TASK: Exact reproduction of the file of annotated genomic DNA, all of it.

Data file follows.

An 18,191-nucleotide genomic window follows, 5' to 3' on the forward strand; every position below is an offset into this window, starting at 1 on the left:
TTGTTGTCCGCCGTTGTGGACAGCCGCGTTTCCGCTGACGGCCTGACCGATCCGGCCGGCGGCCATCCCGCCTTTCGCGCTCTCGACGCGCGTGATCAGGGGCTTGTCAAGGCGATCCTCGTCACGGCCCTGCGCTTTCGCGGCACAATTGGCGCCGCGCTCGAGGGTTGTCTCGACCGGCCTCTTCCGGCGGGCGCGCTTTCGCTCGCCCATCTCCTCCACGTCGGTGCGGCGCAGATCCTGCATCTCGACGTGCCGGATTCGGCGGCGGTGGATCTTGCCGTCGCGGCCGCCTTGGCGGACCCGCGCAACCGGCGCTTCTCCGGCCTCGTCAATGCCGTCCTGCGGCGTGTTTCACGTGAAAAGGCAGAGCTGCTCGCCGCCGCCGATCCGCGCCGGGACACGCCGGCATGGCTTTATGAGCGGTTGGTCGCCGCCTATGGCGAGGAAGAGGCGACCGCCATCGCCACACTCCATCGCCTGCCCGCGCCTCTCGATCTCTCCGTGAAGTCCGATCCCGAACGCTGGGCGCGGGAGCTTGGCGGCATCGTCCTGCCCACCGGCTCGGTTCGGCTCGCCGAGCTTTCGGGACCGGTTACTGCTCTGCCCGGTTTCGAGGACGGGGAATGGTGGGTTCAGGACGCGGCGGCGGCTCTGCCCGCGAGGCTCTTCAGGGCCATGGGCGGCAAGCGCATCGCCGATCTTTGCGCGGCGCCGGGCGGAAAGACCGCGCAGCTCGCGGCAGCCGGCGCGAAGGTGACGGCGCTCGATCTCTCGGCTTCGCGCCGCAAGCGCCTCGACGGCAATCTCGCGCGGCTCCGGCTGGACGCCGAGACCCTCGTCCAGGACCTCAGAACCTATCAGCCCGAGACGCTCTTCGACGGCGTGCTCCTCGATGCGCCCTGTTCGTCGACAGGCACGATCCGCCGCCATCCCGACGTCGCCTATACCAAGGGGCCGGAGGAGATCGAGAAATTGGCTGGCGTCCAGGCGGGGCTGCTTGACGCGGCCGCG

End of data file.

An 18,191-nucleotide genomic window follows, 5' to 3' on the forward strand; every position below is an offset into this window, starting at 1 on the left:
TTGTTGTCCGCCGTTGTGGACAGCCGCGTTTCCGCTGACGGCCTGACCGATCCGGCCGGCGGCCATCCCGCCTTTCGCGCTCTCGACGCGCGTGATCAGGGGCTTGTCAAGGCGATCCTCGTCACGGCCCTGCGCTTTCGCGGCACAATTGGCGCCGCGCTCGAGGGTTGTCTCGACCGGCCTCTTCCGGCGGGCGCGCTTTCGCTCGCCCATCTCCTCCACGTCGGTGCGGCGCAGATCCTGCATCTCGACGTGCCGGATTCGGCGGCGGTGGATCTTGCCGTCGCGGCCGCCTTGGCGGACCCGCGCAACCGGCGCTTCTCCGGCCTCGTCAATGCCGTCCTGCGGCGTGTTTCACGTGAAAAGGCAGAGCTGCTCGCCGCCGCCGATCCGCGCCGGGACACGCCGGCATGGCTTTATGAGCGGTTGGTCGCCGCCTATGGCGAGGAAGAGGCGACCGCCATCGCCACACTCCATCGCCTGCCCGCGCCTCTCGATCTCTCCGTGAAGTCCGATCCCGAACGCTGGGCGCGGGAGCTTGGCGGCATCGTCCTGCCCACCGGCTCGGTTCGGCTCGCCGAGCTTTCGGGACCGGTTACTGCTCTGCCCGGTTTCGAGGACGGGGAATGGTGGGTTCAGGACGCGGCGGCGGCTCTGCCCGCGAGGCTCTTCAGGGCCATGGGCGGCAAGCGCATCGCCGATCTTTGCGCGGCGCCGGGCGGAAAGACCGCGCAGCTCGCGGCAGCCGGCGCGAAGGTGACGGCGCTCGATCTCTCGGCTTCGCGCCGCAAGCGCCTCGACGGCAATCTCGCGCGGCTCCGGCTGGACGCCGAGACCCTCGTCCAGGACCTCAGAACCTATCAGCCCGAGACGCTCTTCGACGGCGTGCTCCTCGATGCGCCCTGTTCGTCGACAGGCACGATCCGCCGCCATCCCGACGTCGCCTATACCAAGGGGCCGGAGGAGATCGAGAAATTGGCTGGCGTCCAGGCGGGGCTGCTTGACGCGGCCGCG